Blunder of the Night: 

Yikes, Anders Nilsson. Bravo, P.K.

Factoids of the Night: 

Dallas Stars goalie Kari Lehtonen killed two birds with one stone on Wednesday:

Filip Forsberg accomplished an impressive feat for the second time in his career.

MISC: 

Scores: 

Senators 3, Rangers 2

Stars 5, Islanders 2

Bruins 3, Red Wings 2 (OT)

Predators 7, Canucks 1


Scott Billeck is a writer for Pro Hockey Talk on NBC Sports. Drop him a line at phtblog@nbcsports.com or follow him on Twitter @scottbilleck

Stone-cold man wins car, reacts appropriately

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Has anyone ever remained so calm after winning a car?

This Vancouver Canucks fan, introduced as Aaron, won a brand new Toyota tonight, hitting a shot from center ice through a hole barely wider enough to fit the puck.

We should have seen this coming.

Aaron’s stone-cold demeanour reared its head long before he took his first shot.

“Do you like to drive?” Canucks in-game and TV host Hannah Bernard asked.

“Of course,” Aaron said.

“Could you use a new car?” Bernard followed.

“Always,” he replied, stoically.

“Are you nervous?” Bernard asked.

“Yeah,” Aaron said, presumably lying.

Aaron, again presumably, began to troll those at Rogers Arena. He missed wide left on his first attempt, then wide right on his second.

Then he calmly sent the third arrow-straight down the middle.

“I said I’d win it,” Aaron said. “It’ll be a long drive home, but it will be worth it.”

He certainly showed P.K. Subban the way. The Predators defenseman scored his own goal from center ice in the same game.

Bravo, Aaron. Simply incredible.

Marchand, Pastrnak come through in Bruins’ 3-2 overtime win against Red Wings

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The Boston Bruins mounted two successful comebacks in the third period on their way to a 3-2 overtime win against the Detroit Red Wings on Wednesday.

The Bruins, who have been surging as of late, won for the 10th time in their past 12.

The Red Wings, in quite the opposite scenario, lost their third straight and for the 11th time in their past 12 contests.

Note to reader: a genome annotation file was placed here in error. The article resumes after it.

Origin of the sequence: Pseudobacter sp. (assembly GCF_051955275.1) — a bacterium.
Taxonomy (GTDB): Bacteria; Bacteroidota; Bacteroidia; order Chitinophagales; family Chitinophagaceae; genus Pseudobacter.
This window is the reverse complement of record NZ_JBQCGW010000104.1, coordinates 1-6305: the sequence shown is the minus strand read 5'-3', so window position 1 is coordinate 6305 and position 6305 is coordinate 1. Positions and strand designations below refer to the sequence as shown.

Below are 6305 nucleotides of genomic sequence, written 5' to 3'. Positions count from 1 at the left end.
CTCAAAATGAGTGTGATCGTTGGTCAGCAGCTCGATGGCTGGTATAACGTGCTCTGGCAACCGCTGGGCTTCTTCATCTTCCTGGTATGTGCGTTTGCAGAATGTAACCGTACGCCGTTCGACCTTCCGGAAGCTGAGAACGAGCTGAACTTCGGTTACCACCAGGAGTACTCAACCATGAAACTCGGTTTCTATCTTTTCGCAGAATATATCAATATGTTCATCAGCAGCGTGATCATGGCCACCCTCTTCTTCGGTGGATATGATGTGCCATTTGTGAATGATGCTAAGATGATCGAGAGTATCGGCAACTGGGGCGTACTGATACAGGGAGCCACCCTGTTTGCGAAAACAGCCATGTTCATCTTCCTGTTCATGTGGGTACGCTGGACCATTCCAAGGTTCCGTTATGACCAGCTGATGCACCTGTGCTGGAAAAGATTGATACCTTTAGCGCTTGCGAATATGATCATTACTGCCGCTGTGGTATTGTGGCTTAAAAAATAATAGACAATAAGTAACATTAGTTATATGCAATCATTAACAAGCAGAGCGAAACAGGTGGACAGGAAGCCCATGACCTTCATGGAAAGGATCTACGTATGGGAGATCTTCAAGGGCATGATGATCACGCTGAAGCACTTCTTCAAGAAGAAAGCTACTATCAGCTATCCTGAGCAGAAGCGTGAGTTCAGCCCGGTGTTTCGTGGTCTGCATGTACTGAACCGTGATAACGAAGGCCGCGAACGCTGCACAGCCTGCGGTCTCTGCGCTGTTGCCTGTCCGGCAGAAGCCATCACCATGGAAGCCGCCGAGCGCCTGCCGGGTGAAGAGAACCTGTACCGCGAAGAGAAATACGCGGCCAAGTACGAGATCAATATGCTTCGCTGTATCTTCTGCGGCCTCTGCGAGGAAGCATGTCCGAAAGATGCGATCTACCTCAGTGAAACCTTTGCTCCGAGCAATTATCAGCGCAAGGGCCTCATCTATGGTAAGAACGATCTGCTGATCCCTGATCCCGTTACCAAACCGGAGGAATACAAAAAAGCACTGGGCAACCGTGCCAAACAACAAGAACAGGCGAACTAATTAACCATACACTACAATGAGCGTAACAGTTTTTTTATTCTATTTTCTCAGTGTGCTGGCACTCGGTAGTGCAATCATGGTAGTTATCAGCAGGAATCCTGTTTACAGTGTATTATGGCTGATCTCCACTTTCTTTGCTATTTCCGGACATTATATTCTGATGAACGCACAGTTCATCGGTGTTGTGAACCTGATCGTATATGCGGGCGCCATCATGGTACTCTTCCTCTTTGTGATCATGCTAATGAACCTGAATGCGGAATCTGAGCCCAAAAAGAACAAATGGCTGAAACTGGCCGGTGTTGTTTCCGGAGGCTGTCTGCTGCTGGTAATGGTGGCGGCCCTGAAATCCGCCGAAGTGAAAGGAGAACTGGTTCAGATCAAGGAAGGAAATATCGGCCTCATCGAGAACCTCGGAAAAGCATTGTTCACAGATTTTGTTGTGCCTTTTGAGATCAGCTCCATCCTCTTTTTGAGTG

By all accounts, the Red Wings deserved a better fate, at least until the third period.

They limited the high-flying Bruins to just two shots in the first period and clawed out a 1-0 lead midway through the second frame, with Tomas Tatar‘s wrist shot finding twine after a perfect screen from Justin Abdelkader.

Boston found the equalizer they needed early in the third frame, and from an unlikely source.

Noel Acciari tied the game 1-1 with his second of the season after getting a couple whacks at a loose puck in front of Jimmy Howard, capping off a solid shift from the Bruins fourth line at 3:02.

Detroit took the lead for a second time, this time short-handed after David Pastrnak got caught pinching, allowing Dylan Larkin to get behind the Bruins rearguard, scoring a beauty on a breakaway to make it 2-1.

Scoring for Boston had been a strength coming into the game.

David Pastrnak, Boston’s top point-getter, came into the game sporting an eight-game point streak. Brad Marchand, sitting just behind Pastrnak in terms of points, have a five-game heater of his own going.

The dynamic duo wouldn’t be denied; the streaks would continue.

Marchand picked out Pastrnak with a perfect back-door feed to tie the game 2-2 with 1:26 remaining in regulation, forcing overtime.

Marchand, now running with good karma, took a backhand pass from Torey Krug and turned it into a partial breakaway, fending off Mike Green, and putting his backhand in the top shelf behind Howard.

Tuukka Rask extended his win streak to five games. Rask, who struggled out the gate to start the season, stopped 31 shots and continues to look like the goalie of years past.


Scott Billeck is a writer for Pro Hockey Talk on NBC Sports. Drop him a line at phtblog@nbcsports.com or follow him on Twitter @scottbilleck

WATCH LIVE: Boston Bruins at Detroit Red Wings

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PROJECTED LINES

BRUINS

Forwards

Brad MarchandPatrice BergeronDavid Pastrnak

Jake DeBruskDavid KrejciAnders Bjork

Danton HeinenRiley NashDavid Backes

Tim SchallerSean KuralyNoel Acciari

Defensemen

Zdeno CharaCharlie McAvoy

Torey KrugBrandon Carlo

Matt GrzelcykPaul Postma

Starting goalie: Tuukka Rask 

NHL on NBCSN: Bruins, Red Wings do battle in Atlantic Division clash

RED WINGS

Forwards

Anthony ManthaDylan LarkinTomas Tatar

Justin AbdelkaderHenrik ZetterbergGustav Nyquist

Luke GlendeningFrans NielsenDarren Helm

Martin FrkAndreas AthanasiouLuke Witkowski

Defensemen

Danny DeKeyserMike Green

Jonathan EricssonTrevor Daley

Niklas KronwallNick Jensen

Starting goalie: Jimmy Howard